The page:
Editor ~ This is the second part. You can read the first part here on UkipDaily.

Tommy Robinson described in an interview with Infowars how the police proposed to him that they could make all the harassment and intimidation stop and they could make him the leader of the right in the UK, so long as he agreed to work for them.

I think there’s no doubt Nigel Farage was a genuine eurosceptic, spending over 20 years of his life travelling up and down the country speaking to meetings and building a fledgeling party into a formidable force when he could have instead continued a lucrative career as a commodities trader. Maybe though, one day the powers that be paid him a visit and said: “We’ve got something on you and we could really make your life a misery unless you play ball.” These people don’t mess about. Perhaps Farage and others in UKIP might regard working with the intelligence services as patriotic.

A few years ago the BNP put about a conspiracy theory that UKIP was an establishment plot to draw popular support away from any genuine grassroots patriotic movement and funnel it to this intelligence agency-controlled front organisation. Well, they would say that, wouldn’t they? Nevertheless, the rise of UKIP’s popularity did syphon votes away from the BNP and contributed to their decline.

Leave wasn’t supposed to win the referendum. Maybe Farage was in on that. Maybe that’s why he did so much to foment divisions in UKIP and the Leave campaign in the run-up. Maybe Douglas Carswell and Daniel Hannan were right when they believed Farage had to be neutralised in order for Leave to win. He certainly appeared a bit too ready to prematurely concede defeat on the night.

Maybe, as the sun came up on 24th June 2016, Farage knew he was in trouble. The powers that be had been humiliated, were now expected to follow through on the result and would be livid. He knew he had to destroy this populist monster he had created – UKIP – which now posed a real threat of sweeping away the cosy political setup in the UK – and which would be an example to the rest of the Western World.

But UKIP couldn’t just be shut down. There were too many supporters, committed activists, a network of branches up and down the country, MEPs, AMs and councillors elected to terms of office. Even if Farage threw in the towel, they would want to carry on.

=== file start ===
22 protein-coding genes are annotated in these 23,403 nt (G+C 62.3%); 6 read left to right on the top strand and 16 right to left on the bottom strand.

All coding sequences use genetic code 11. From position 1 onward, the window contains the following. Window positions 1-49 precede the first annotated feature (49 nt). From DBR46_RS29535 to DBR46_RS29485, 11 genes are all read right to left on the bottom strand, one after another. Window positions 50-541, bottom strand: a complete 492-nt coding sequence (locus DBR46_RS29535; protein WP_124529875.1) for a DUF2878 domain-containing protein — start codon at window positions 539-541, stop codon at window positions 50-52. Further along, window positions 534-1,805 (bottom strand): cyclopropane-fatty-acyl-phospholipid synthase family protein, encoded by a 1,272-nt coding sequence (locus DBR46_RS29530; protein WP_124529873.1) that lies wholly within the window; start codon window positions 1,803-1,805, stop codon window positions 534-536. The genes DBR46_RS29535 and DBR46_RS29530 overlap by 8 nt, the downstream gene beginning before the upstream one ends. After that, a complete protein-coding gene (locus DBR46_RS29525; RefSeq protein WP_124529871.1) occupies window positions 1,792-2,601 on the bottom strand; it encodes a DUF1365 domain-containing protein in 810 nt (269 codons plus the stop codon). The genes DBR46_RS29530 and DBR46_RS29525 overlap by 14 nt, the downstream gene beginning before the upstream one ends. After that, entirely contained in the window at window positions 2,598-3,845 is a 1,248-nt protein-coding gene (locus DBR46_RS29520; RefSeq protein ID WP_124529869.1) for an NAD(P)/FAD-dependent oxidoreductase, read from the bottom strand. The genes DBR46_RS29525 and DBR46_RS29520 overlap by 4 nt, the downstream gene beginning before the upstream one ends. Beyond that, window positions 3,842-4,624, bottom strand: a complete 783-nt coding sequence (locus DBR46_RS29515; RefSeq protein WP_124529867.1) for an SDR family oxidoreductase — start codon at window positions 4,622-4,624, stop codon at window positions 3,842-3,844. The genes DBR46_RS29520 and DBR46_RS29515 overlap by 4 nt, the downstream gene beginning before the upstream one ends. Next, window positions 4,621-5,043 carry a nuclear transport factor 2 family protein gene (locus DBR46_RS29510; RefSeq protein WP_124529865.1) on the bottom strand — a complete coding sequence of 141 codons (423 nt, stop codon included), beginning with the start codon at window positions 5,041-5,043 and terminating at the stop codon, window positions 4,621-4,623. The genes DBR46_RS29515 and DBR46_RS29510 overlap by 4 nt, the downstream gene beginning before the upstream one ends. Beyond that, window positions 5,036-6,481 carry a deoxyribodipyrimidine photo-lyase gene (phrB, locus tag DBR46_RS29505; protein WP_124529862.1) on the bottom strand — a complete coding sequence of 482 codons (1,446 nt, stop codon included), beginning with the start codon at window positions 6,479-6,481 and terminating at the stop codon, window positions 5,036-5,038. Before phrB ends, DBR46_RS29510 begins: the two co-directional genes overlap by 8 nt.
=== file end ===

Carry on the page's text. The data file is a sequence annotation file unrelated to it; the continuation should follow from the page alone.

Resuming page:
No … UKIP would have to die a death of a thousand cuts. It would have to be subjected to leaderless confusion, internal battles, management incompetence, public ridicule, political inaction and failure after failure, which would drive away voters, demoralise its activists and convince the public we’re has-beens.

Something interesting has happened in the wake Nigel Farage’s highly unhelpful comments endorsing a second referendum and his support for Henry Bolton’s continued leadership. He has all of a sudden become criticisable in these pages – even by such figures as John Bickley and Steve Crowther. Whereas he was previously our once-and-future-saviour who could say and do no wrong, the scales now seem to be falling from people’s eyes.

Here in South Wales, we’ve had experience of how Farage and his friends operate. In the 2016 Welsh Assembly elections, where UKIP was in the polls at the time meant that whoever was at the top of the regional party list was almost guaranteed to be elected. It seems that a certain young lady, who – and I have to be careful how I word this – some people believed to have been far too close the Nigel Farage, had been promised a job as an AM and Head Office was keen to see her placed at the top of the list.

Party members in Wales, however, had the temerity to elect someone to top the list who they felt was far more qualified for the job. This led to a dirty tricks campaign to try to remove the selected candidate and an almighty row on the NEC. The NEC backed the Welsh members and their chosen candidate. This was then portrayed by Farage and his friends as another example of how the NEC was not fit for purpose. The fall-out between the Welsh AMs and Farage’s allies continues to this day.

We have come to expect the media to be biassed against UKIPpers. It’s disappointing though to find, as in the above saga, that many of the most damaging stories emanate from senior party sources to undermine rivals.

I was relieved and somewhat surprised by the media coverage of Nigel Farage’s resignation. They faithfully broadcast his triumphalist spin that he had won. He had achieved what he set out to do, he wanted his life back and he was going out on a high. I fully expected them to talk about the party infighting and to suggest he had been forced out – just like they would had it been any party leader – but they gave Farage and easy ride.

… Except that we hadn’t yet achieved Brexit and Farage isn’t a man to retire from the spotlight or to relinquish control of UKIP.

I put Farage’s resignation down to his need to find a new income, having been so successful as to persuade the electorate to vote his job as an MEP out of existence. He didn’t get a job working for Donald Trump or establish himself on the US after-dinner speaking circuit. Then he became a talk show host for LBC. Despite the hopes and calls of many in the party, I never expected him to come back as leader. That said, he’s still an MEP until March 2019, and leader of EFDD, so he’s still in politics. And I’m sure he could live quite comfortably on a radio presenter’s income, plus a £73,000-a-year pension from the EU.

UKIP’s problem now is that it was, and likely always will be Nigel Farage’s party. Most of its successes can be put down to Farage – and on the downside, most of its failings too.

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